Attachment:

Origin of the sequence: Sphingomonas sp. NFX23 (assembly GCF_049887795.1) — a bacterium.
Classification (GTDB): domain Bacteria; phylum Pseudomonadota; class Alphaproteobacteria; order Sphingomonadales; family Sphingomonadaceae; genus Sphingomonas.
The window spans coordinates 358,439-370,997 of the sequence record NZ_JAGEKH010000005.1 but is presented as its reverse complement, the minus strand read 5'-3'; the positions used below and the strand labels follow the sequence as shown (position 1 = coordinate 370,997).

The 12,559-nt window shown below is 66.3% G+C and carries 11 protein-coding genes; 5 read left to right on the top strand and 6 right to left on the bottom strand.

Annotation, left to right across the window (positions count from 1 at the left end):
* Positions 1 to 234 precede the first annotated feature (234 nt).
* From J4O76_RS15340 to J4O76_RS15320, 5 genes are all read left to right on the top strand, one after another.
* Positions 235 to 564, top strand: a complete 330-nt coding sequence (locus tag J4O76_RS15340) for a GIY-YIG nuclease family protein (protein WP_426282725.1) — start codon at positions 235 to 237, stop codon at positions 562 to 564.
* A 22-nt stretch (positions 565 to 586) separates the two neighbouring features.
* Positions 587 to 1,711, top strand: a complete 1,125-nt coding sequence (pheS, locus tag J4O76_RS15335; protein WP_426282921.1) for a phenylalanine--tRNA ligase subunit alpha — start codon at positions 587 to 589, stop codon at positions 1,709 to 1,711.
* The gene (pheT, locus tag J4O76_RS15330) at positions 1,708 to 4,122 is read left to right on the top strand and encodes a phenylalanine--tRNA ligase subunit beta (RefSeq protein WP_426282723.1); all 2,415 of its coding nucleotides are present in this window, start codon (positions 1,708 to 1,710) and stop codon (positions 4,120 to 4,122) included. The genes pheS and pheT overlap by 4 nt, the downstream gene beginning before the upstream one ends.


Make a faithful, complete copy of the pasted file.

Origin of the sequence: Sphingomonas sp. NFX23 (assembly GCF_049887795.1) — a bacterium.
Classification (GTDB): domain Bacteria; phylum Pseudomonadota; class Alphaproteobacteria; order Sphingomonadales; family Sphingomonadaceae; genus Sphingomonas.
The window spans coordinates 358,439-370,997 of the sequence record NZ_JAGEKH010000005.1 but is presented as its reverse complement, the minus strand read 5'-3'; the positions used below and the strand labels follow the sequence as shown (position 1 = coordinate 370,997).

The 12,559-nt window shown below is 66.3% G+C and carries 11 protein-coding genes; 5 read left to right on the top strand and 6 right to left on the bottom strand.

Annotation, left to right across the window (positions count from 1 at the left end):
* Positions 1 to 234 precede the first annotated feature (234 nt).
* From J4O76_RS15340 to J4O76_RS15320, 5 genes are all read left to right on the top strand, one after another.
* Positions 235 to 564, top strand: a complete 330-nt coding sequence (locus tag J4O76_RS15340) for a GIY-YIG nuclease family protein (protein WP_426282725.1) — start codon at positions 235 to 237, stop codon at positions 562 to 564.
* A 22-nt stretch (positions 565 to 586) separates the two neighbouring features.
* Positions 587 to 1,711, top strand: a complete 1,125-nt coding sequence (pheS, locus tag J4O76_RS15335; protein WP_426282921.1) for a phenylalanine--tRNA ligase subunit alpha — start codon at positions 587 to 589, stop codon at positions 1,709 to 1,711.
* The gene (pheT, locus tag J4O76_RS15330) at positions 1,708 to 4,122 is read left to right on the top strand and encodes a phenylalanine--tRNA ligase subunit beta (RefSeq protein WP_426282723.1); all 2,415 of its coding nucleotides are present in this window, start codon (positions 1,708 to 1,710) and stop codon (positions 4,120 to 4,122) included. The genes pheS and pheT overlap by 4 nt, the downstream gene beginning before the upstream one ends.